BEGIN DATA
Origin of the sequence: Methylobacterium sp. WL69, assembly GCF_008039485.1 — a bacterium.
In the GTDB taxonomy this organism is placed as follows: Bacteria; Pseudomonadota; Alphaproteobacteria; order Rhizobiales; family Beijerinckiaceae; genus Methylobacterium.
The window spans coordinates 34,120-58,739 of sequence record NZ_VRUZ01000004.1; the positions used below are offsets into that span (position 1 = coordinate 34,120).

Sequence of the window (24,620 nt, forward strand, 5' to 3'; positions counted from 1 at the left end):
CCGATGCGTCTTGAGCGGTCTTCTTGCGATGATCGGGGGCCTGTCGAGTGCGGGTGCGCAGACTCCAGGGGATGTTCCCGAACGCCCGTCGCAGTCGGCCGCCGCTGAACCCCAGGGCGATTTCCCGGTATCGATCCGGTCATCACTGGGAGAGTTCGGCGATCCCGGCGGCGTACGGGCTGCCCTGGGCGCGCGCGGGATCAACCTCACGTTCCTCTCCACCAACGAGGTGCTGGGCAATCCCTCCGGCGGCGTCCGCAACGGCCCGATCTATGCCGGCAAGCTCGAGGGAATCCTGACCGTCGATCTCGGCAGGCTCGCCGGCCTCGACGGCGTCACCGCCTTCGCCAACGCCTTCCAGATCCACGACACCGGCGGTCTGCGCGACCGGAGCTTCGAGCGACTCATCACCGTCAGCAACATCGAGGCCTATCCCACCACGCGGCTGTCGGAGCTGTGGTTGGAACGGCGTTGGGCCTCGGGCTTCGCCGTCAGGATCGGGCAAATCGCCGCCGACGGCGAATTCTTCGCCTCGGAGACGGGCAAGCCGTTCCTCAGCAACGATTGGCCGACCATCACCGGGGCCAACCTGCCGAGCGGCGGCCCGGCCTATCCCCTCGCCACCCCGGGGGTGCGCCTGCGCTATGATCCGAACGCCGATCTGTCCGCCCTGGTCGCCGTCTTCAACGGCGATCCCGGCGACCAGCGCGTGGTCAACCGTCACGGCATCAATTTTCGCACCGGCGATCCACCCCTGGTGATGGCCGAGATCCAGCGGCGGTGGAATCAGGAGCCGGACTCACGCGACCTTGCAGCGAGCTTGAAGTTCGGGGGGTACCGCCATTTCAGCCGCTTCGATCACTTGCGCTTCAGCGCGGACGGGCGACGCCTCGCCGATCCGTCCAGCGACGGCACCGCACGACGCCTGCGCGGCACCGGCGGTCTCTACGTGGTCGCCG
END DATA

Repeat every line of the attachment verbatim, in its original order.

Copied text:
Origin of the sequence: Methylobacterium sp. WL69, assembly GCF_008039485.1 — a bacterium.
In the GTDB taxonomy this organism is placed as follows: Bacteria; Pseudomonadota; Alphaproteobacteria; order Rhizobiales; family Beijerinckiaceae; genus Methylobacterium.
The window spans coordinates 34,120-58,739 of sequence record NZ_VRUZ01000004.1; the positions used below are offsets into that span (position 1 = coordinate 34,120).

Sequence of the window (24,620 nt, forward strand, 5' to 3'; positions counted from 1 at the left end):
CCGATGCGTCTTGAGCGGTCTTCTTGCGATGATCGGGGGCCTGTCGAGTGCGGGTGCGCAGACTCCAGGGGATGTTCCCGAACGCCCGTCGCAGTCGGCCGCCGCTGAACCCCAGGGCGATTTCCCGGTATCGATCCGGTCATCACTGGGAGAGTTCGGCGATCCCGGCGGCGTACGGGCTGCCCTGGGCGCGCGCGGGATCAACCTCACGTTCCTCTCCACCAACGAGGTGCTGGGCAATCCCTCCGGCGGCGTCCGCAACGGCCCGATCTATGCCGGCAAGCTCGAGGGAATCCTGACCGTCGATCTCGGCAGGCTCGCCGGCCTCGACGGCGTCACCGCCTTCGCCAACGCCTTCCAGATCCACGACACCGGCGGTCTGCGCGACCGGAGCTTCGAGCGACTCATCACCGTCAGCAACATCGAGGCCTATCCCACCACGCGGCTGTCGGAGCTGTGGTTGGAACGGCGTTGGGCCTCGGGCTTCGCCGTCAGGATCGGGCAAATCGCCGCCGACGGCGAATTCTTCGCCTCGGAGACGGGCAAGCCGTTCCTCAGCAACGATTGGCCGACCATCACCGGGGCCAACCTGCCGAGCGGCGGCCCGGCCTATCCCCTCGCCACCCCGGGGGTGCGCCTGCGCTATGATCCGAACGCCGATCTGTCCGCCCTGGTCGCCGTCTTCAACGGCGATCCCGGCGACCAGCGCGTGGTCAACCGTCACGGCATCAATTTTCGCACCGGCGATCCACCCCTGGTGATGGCCGAGATCCAGCGGCGGTGGAATCAGGAGCCGGACTCACGCGACCTTGCAGCGAGCTTGAAGTTCGGGGGGTACCGCCATTTCAGCCGCTTCGATCACTTGCGCTTCAGCGCGGACGGGCGACGCCTCGCCGATCCGTCCAGCGACGGCACCGCACGACGCCTGCGCGGCACCGGCGGTCTCTACGTGGTCGCCG